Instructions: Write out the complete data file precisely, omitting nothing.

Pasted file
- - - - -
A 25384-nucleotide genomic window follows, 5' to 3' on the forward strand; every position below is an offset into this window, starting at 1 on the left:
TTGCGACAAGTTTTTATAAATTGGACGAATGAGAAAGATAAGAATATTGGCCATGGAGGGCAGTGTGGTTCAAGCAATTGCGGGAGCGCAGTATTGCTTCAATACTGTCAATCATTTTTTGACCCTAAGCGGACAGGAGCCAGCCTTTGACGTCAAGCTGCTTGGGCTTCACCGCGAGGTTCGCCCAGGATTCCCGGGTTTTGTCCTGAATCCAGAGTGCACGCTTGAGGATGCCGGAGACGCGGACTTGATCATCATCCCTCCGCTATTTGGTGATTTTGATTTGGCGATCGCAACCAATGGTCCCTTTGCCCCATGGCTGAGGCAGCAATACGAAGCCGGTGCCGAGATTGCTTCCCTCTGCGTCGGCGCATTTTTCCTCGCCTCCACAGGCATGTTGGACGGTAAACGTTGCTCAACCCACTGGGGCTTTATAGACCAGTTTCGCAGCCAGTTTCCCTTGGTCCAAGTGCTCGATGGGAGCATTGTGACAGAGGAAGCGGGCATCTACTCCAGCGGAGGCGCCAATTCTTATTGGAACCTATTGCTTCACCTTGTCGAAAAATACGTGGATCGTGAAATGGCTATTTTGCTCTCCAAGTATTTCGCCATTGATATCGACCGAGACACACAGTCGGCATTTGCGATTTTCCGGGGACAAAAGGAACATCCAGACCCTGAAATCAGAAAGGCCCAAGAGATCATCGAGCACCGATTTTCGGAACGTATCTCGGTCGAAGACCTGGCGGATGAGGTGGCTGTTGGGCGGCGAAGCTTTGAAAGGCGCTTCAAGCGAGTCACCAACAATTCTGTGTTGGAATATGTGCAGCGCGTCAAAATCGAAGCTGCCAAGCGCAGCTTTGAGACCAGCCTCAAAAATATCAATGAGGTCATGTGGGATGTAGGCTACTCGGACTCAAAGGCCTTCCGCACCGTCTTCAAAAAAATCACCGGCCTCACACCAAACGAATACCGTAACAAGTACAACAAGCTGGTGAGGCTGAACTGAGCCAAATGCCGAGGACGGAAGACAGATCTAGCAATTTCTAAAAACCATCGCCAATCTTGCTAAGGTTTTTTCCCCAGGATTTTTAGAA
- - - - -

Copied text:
A 25384-nucleotide genomic window follows, 5' to 3' on the forward strand; every position below is an offset into this window, starting at 1 on the left:
TTGCGACAAGTTTTTATAAATTGGACGAATGAGAAAGATAAGAATATTGGCCATGGAGGGCAGTGTGGTTCAAGCAATTGCGGGAGCGCAGTATTGCTTCAATACTGTCAATCATTTTTTGACCCTAAGCGGACAGGAGCCAGCCTTTGACGTCAAGCTGCTTGGGCTTCACCGCGAGGTTCGCCCAGGATTCCCGGGTTTTGTCCTGAATCCAGAGTGCACGCTTGAGGATGCCGGAGACGCGGACTTGATCATCATCCCTCCGCTATTTGGTGATTTTGATTTGGCGATCGCAACCAATGGTCCCTTTGCCCCATGGCTGAGGCAGCAATACGAAGCCGGTGCCGAGATTGCTTCCCTCTGCGTCGGCGCATTTTTCCTCGCCTCCACAGGCATGTTGGACGGTAAACGTTGCTCAACCCACTGGGGCTTTATAGACCAGTTTCGCAGCCAGTTTCCCTTGGTCCAAGTGCTCGATGGGAGCATTGTGACAGAGGAAGCGGGCATCTACTCCAGCGGAGGCGCCAATTCTTATTGGAACCTATTGCTTCACCTTGTCGAAAAATACGTGGATCGTGAAATGGCTATTTTGCTCTCCAAGTATTTCGCCATTGATATCGACCGAGACACACAGTCGGCATTTGCGATTTTCCGGGGACAAAAGGAACATCCAGACCCTGAAATCAGAAAGGCCCAAGAGATCATCGAGCACCGATTTTCGGAACGTATCTCGGTCGAAGACCTGGCGGATGAGGTGGCTGTTGGGCGGCGAAGCTTTGAAAGGCGCTTCAAGCGAGTCACCAACAATTCTGTGTTGGAATATGTGCAGCGCGTCAAAATCGAAGCTGCCAAGCGCAGCTTTGAGACCAGCCTCAAAAATATCAATGAGGTCATGTGGGATGTAGGCTACTCGGACTCAAAGGCCTTCCGCACCGTCTTCAAAAAAATCACCGGCCTCACACCAAACGAATACCGTAACAAGTACAACAAGCTGGTGAGGCTGAACTGAGCCAAATGCCGAGGACGGAAGACAGATCTAGCAATTTCTAAAAACCATCGCCAATCTTGCTAAGGTTTTTTCCCCAGGATTTTTAGAA